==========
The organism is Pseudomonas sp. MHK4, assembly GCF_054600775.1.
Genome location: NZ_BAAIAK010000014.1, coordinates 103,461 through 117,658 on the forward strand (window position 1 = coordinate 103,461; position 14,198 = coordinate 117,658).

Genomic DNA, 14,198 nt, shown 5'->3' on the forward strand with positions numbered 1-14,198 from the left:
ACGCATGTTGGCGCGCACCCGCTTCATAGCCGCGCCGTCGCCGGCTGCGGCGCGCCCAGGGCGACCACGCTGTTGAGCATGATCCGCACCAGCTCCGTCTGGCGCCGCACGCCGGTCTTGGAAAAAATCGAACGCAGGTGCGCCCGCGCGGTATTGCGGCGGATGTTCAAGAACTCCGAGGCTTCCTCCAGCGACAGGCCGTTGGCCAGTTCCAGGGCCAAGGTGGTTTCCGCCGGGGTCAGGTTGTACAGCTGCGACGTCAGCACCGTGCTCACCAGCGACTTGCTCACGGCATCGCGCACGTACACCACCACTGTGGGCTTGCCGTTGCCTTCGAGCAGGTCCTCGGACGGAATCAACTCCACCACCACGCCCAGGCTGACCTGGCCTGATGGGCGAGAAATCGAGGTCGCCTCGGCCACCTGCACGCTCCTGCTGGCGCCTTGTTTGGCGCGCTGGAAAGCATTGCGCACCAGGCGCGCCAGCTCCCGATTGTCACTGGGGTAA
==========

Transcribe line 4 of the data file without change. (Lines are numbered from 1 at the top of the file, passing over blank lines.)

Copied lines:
ACGCATGTTGGCGCGCACCCGCTTCATAGCCGCGCCGTCGCCGGCTGCGGCGCGCCCAGGGCGACCACGCTGTTGAGCATGATCCGCACCAGCTCCGTCTGGCGCCGCACGCCGGTCTTGGAAAAAATCGAACGCAGGTGCGCCCGCGCGGTATTGCGGCGGATGTTCAAGAACTCCGAGGCTTCCTCCAGCGACAGGCCGTTGGCCAGTTCCAGGGCCAAGGTGGTTTCCGCCGGGGTCAGGTTGTACAGCTGCGACGTCAGCACCGTGCTCACCAGCGACTTGCTCACGGCATCGCGCACGTACACCACCACTGTGGGCTTGCCGTTGCCTTCGAGCAGGTCCTCGGACGGAATCAACTCCACCACCACGCCCAGGCTGACCTGGCCTGATGGGCGAGAAATCGAGGTCGCCTCGGCCACCTGCACGCTCCTGCTGGCGCCTTGTTTGGCGCGCTGGAAAGCATTGCGCACCAGGCGCGCCAGCTCCCGATTGTCACTGGGGTAA